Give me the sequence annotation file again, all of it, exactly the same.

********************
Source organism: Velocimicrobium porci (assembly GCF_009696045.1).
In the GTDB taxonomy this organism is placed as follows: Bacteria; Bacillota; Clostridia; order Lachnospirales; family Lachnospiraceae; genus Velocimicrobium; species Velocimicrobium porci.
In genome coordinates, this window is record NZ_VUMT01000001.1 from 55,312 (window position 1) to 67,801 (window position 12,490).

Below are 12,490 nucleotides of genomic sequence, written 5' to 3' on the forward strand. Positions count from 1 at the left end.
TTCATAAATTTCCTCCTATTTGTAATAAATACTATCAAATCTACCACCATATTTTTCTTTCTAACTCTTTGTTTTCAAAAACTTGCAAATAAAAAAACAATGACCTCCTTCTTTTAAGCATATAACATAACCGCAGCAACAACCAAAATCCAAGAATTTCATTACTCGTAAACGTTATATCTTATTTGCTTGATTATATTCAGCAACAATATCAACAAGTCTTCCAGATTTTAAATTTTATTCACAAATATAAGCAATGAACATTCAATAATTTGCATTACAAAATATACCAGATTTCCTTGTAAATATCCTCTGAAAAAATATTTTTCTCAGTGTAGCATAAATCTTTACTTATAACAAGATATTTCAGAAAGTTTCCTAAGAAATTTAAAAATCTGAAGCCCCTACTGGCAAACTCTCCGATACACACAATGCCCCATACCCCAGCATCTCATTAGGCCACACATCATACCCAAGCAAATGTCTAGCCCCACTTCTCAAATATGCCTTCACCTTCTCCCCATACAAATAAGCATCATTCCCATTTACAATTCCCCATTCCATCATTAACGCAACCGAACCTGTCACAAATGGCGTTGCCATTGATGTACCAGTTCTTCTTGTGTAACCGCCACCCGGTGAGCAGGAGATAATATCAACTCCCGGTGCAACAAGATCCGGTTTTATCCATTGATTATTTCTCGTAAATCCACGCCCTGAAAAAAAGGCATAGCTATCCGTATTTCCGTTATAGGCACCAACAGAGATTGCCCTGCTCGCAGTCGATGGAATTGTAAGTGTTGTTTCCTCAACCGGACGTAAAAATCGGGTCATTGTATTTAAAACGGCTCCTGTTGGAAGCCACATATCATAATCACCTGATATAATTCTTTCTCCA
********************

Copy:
Source organism: Velocimicrobium porci (assembly GCF_009696045.1).
In the GTDB taxonomy this organism is placed as follows: Bacteria; Bacillota; Clostridia; order Lachnospirales; family Lachnospiraceae; genus Velocimicrobium; species Velocimicrobium porci.
In genome coordinates, this window is record NZ_VUMT01000001.1 from 55,312 (window position 1) to 67,801 (window position 12,490).

Below are 12,490 nucleotides of genomic sequence, written 5' to 3' on the forward strand. Positions count from 1 at the left end.
TTCATAAATTTCCTCCTATTTGTAATAAATACTATCAAATCTACCACCATATTTTTCTTTCTAACTCTTTGTTTTCAAAAACTTGCAAATAAAAAAACAATGACCTCCTTCTTTTAAGCATATAACATAACCGCAGCAACAACCAAAATCCAAGAATTTCATTACTCGTAAACGTTATATCTTATTTGCTTGATTATATTCAGCAACAATATCAACAAGTCTTCCAGATTTTAAATTTTATTCACAAATATAAGCAATGAACATTCAATAATTTGCATTACAAAATATACCAGATTTCCTTGTAAATATCCTCTGAAAAAATATTTTTCTCAGTGTAGCATAAATCTTTACTTATAACAAGATATTTCAGAAAGTTTCCTAAGAAATTTAAAAATCTGAAGCCCCTACTGGCAAACTCTCCGATACACACAATGCCCCATACCCCAGCATCTCATTAGGCCACACATCATACCCAAGCAAATGTCTAGCCCCACTTCTCAAATATGCCTTCACCTTCTCCCCATACAAATAAGCATCATTCCCATTTACAATTCCCCATTCCATCATTAACGCAACCGAACCTGTCACAAATGGCGTTGCCATTGATGTACCAGTTCTTCTTGTGTAACCGCCACCCGGTGAGCAGGAGATAATATCAACTCCCGGTGCAACAAGATCCGGTTTTATCCATTGATTATTTCTCGTAAATCCACGCCCTGAAAAAAAGGCATAGCTATCCGTATTTCCGTTATAGGCACCAACAGAGATTGCCCTGCTCGCAGTCGATGGAATTGTAAGTGTTGTTTCCTCAACCGGACGTAAAAATCGGGTCATTGTATTTAAAACGGCTCCTGTTGGAAGCCACATATCATAATCACCTGATATAATTCTTTCTCCA